is the president and co-founder, with director Mike Nichols, of Friends
in Deed, an organization devoted to helping people confront life-threatening
illness and grief. (An auction for Friends in Deeds tenth anniversary,
co-hosted by Nichols and Graydon Carter, the editor of Vanity Fair,
will take place at Christies, in New York, on September 10):
The connection between photography and AIDS is embodied in the person
of John Dugdale.
One night about four years ago, John walked into a group meeting of
Friends in Deed. It was the first he ever attended. About two-thirds
of the way through the meeting, he raised his hand and proceeded to
tell us what hed been through. In a manner completely without
self-pity, he described his strokes and seizures, how he had lost his
hearing in one ear, how he had lost almost all of his sight. In his
left eye there is a tiny, tiny bit around the lower periphery, so he
usually has some idea of what peoples chins look like. The view
out of his right eye is black velvet. That night, he explained that
what he is, first and foremost, is a photographer. And he insisted that
despite his condition, and without changing anything else in his life,
he felt committed to continuing his work.
is exactly what hes done. Hes done an exhibition every year.
They are extraordinary. The themes of Johns work encompass a sense
of loss, a sense of stillness, a deep appreciation of beauty, both man-made
and natural. A door ajar. An empty chair in front of a window, as though
someone were sitting in it, looking out, except no one is there.
John does a lot of self-portraiture. His own body, nude, lying on the
floor, with his arms and legs up, all twisted, is meant to represent
his own seizure. There is a photograph depicting an experience with
his friend Anne. Anne was going to take him to have eye surgery. He
was swooning, as if he couldnt go through with it. He was sitting
in a chair and he felt as though his spirit was leaving his body. Anne
came, stood behind him and held onto him, and he said, Its
all right. Well make a picture of this when this is done.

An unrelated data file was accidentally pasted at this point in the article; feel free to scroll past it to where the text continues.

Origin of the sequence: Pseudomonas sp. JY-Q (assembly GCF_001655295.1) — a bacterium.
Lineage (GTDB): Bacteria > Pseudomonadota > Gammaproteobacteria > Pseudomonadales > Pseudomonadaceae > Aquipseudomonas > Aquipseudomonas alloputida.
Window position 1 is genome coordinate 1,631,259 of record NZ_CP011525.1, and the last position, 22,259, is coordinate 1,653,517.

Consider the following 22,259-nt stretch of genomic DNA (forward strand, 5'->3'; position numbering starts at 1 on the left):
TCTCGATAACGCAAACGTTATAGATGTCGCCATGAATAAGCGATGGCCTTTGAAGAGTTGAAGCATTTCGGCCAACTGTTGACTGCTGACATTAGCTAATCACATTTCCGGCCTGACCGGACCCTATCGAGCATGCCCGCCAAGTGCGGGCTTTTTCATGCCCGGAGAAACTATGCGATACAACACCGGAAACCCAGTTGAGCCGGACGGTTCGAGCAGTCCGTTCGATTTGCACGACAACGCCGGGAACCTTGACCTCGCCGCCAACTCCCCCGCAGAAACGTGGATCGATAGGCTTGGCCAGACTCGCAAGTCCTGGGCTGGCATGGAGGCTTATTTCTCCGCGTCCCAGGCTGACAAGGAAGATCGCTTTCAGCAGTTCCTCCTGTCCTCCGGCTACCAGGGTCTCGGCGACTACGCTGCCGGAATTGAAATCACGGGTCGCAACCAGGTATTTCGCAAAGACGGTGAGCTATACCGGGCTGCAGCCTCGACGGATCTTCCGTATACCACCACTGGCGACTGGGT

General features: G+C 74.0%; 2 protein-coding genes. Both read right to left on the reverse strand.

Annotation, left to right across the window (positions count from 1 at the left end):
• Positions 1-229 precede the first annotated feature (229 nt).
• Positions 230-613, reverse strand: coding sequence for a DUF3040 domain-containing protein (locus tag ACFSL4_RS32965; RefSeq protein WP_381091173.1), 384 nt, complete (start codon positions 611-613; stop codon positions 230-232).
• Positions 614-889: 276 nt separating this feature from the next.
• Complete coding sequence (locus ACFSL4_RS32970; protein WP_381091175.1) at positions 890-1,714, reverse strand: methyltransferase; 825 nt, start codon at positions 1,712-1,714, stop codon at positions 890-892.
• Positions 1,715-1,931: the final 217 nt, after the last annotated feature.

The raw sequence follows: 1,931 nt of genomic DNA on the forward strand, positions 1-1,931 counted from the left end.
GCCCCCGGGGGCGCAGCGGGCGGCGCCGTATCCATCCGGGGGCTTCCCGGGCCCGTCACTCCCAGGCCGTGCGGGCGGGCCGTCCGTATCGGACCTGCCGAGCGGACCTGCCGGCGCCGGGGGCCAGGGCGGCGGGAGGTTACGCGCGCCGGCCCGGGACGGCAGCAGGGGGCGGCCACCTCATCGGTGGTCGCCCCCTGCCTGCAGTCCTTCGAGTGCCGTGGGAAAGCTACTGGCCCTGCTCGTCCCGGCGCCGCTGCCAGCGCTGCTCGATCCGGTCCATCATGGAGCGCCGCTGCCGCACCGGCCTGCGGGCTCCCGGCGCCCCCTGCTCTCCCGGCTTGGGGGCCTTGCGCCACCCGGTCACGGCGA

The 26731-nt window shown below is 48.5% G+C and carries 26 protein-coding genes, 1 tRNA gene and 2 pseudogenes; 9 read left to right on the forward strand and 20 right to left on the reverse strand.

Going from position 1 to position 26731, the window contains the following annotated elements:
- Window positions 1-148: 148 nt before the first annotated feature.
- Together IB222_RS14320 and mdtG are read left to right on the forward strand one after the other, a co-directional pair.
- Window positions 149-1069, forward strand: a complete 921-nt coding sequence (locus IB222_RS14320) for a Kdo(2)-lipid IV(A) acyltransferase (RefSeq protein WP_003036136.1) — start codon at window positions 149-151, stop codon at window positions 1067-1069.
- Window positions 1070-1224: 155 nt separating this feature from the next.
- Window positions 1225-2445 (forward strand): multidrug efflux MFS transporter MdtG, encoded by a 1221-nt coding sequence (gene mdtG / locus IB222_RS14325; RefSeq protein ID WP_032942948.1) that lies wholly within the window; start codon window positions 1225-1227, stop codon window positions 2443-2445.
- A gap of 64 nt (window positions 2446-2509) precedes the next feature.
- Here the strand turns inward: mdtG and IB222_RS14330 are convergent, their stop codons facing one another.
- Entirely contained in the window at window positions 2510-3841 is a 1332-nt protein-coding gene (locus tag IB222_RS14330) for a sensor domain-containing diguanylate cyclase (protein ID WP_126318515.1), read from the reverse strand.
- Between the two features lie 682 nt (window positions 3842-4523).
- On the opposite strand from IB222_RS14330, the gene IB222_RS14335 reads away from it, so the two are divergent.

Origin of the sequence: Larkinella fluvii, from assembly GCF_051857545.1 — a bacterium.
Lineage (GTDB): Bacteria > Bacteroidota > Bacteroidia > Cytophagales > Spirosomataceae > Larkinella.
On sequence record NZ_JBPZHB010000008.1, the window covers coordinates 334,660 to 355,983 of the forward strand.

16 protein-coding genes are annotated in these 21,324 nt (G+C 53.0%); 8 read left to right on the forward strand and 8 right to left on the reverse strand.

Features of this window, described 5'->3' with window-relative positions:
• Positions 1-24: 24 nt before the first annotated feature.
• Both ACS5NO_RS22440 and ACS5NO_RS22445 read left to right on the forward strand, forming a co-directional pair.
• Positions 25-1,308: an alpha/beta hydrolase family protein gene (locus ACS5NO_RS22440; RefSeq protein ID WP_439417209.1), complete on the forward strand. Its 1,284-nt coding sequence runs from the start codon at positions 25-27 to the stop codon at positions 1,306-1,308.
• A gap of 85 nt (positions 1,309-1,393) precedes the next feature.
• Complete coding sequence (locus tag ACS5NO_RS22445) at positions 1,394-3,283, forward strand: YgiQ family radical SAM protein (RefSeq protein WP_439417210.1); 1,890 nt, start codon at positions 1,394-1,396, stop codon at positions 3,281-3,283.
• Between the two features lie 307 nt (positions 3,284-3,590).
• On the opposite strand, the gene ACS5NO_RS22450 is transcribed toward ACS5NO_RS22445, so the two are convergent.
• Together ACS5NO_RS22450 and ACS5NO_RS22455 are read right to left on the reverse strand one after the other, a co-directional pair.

He did indeed. He made it through the surgery and then created a picture
of himself sitting in the chair, no clothes on, with Anne reaching over
and holding onto him. So hes taken elements of the AIDS experience
and made photographic images that are just astounding. The work allows
you to see him transcending his illness.
By and large, his prints are blue, cyanamide, made with a process that
requires no chemicals. His apartment is on the top floor of a beautiful
brownstone. Beyond his dormer windows is a roof where he can lay his
images out and let them develop in the sun. You come in and you wash
them off in the kitchen sink. His dedication includes the process he
uses to print the pictures, his apartment, his house in the country.
Imagine what he goes through. Hes almost sightless and he has
to negotiate his way around a huge 8 x 10 or 11 x 14 camera, collaborate
with his subject, walk back and forth between his subject and the black
cloth, trade places with his subject while his subject focuses, then
trades places again to click the shutter. Johns work is inspiring.
But beyond the work, his will to pursue a life as a photographer has
been such an inspiration to people with AIDS, people whose lives have
changed for some physical reason and have felt defeated by that. And
then theres Dugdale.
He has donated his prints to Friends in Deed with such generosity you
cannot imagine. His work now goes for thousands. Maurice Sendak has
a Dugdale collection. Elton John, I think, has a room in his house in
the south of France that has only John Dugdales. Hes done four
incredible books: Lengthening Shadows Before Nightfall, New Suns
Will Arise, The Clandestine Mind and Lifes Evening Hour.
John is the essence of the kind of courage that we see in a lot of people
with AIDS: An absolute determination to live with the virus in as full
and complete a way as is humanly possible.
the Friends in Deed website: